REMEMBRANCE Sunday was observed with all the dignity the occasion deserved in this most poignant of anniversary years.
From the national commemorations led by the Queen at the Cenotaph to the services held at war memorials across Yorkshire, the nation paused with heads bowed and fell silent for two minutes at 11am to remember the fallen.
This year’s commemorations, both yesterday and on Armistice Day, had particular resonance for Yorkshire.
A century ago, at the beginning of the Battle of the Somme, it was our county’s volunteer battalions which went over the top first in one of the bloodiest episodes of the Great War and suffered grievously.
Their sacrifice on that summer’s day in 1916 haunts us still, summing up as it does the horrors of war.
But our remembrance should not only be for those who fell long ago.
A key theme of this year’s remembrance commemorations organised by the Royal British Legion has been to remind the country that our Armed Forces continue to make the ultimate sacrifice.
It is a sobering statistic that since the end of the Second World War, 12,000 service personnel have been killed in the line of duty.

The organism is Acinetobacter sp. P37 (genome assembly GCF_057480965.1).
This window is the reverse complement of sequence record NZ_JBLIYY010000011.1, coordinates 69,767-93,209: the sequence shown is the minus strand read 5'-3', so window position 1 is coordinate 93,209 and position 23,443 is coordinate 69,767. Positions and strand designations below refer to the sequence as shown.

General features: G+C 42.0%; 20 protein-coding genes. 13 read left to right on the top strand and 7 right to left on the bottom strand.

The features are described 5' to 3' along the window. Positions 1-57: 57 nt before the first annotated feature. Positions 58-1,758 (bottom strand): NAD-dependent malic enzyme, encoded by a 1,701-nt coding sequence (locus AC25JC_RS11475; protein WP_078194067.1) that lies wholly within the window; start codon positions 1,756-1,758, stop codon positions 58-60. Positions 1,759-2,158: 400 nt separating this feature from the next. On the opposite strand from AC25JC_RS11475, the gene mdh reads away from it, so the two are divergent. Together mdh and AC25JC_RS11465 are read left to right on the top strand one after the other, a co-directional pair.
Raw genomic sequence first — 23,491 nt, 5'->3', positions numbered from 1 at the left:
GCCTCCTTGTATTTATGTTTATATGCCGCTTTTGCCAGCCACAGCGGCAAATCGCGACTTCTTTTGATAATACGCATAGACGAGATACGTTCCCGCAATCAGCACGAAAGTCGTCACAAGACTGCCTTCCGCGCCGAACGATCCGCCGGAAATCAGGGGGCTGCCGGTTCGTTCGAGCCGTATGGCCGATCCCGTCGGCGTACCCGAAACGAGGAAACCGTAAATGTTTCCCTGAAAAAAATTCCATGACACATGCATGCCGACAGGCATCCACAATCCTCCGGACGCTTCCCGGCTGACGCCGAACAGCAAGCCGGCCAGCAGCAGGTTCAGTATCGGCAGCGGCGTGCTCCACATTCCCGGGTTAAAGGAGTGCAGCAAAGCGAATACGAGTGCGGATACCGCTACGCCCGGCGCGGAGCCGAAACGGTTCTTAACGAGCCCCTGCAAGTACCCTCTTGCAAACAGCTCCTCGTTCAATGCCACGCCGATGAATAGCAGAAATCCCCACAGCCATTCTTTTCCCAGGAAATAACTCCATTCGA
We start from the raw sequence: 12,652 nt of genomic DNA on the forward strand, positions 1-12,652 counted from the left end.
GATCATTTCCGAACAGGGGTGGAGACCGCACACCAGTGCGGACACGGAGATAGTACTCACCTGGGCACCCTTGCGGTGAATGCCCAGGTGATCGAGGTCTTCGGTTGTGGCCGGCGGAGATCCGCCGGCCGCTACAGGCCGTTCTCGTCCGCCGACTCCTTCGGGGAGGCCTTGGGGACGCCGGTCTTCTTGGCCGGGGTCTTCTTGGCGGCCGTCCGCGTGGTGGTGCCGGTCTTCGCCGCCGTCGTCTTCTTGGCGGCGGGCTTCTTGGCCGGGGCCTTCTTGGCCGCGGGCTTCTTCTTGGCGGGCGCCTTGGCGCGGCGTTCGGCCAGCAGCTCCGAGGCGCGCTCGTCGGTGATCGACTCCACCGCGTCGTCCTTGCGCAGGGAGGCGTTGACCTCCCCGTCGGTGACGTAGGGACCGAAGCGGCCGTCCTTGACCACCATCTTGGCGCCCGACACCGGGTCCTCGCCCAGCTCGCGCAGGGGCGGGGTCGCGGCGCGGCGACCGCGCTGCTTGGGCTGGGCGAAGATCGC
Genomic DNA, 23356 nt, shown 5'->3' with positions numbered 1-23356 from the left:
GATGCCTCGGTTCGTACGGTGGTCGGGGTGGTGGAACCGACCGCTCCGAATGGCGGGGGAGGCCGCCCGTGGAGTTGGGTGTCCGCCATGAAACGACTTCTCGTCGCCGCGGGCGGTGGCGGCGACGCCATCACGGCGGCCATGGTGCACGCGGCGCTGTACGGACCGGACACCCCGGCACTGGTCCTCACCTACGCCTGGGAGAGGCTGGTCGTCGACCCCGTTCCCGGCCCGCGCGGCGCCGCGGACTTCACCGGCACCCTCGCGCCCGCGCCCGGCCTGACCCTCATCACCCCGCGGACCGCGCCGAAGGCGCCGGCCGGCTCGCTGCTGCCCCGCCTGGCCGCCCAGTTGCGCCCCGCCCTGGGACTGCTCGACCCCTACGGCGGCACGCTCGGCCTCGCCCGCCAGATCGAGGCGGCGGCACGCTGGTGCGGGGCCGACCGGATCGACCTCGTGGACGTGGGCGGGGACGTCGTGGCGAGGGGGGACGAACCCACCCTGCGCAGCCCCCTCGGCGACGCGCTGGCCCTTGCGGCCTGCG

The losses have continued into our own age, with the fallen of conflicts in Iraq and Afghanistan.
Nor must we ever forget the survivors of conflict, those men and women with life-changing physical injuries or psychological trauma.
They continue to bear the scars of war.
All deserve our gratitude and respect. It is heartening that Britain embraces the remembrance commemorations ever more widely.
This year, more poppies than ever before were on sale, 36 million of them, raising vital funds for the care and support of Armed Forces veterans.
Such practical measures are a central part of the commemorations.
But so is simply pausing to remember with thankfulness.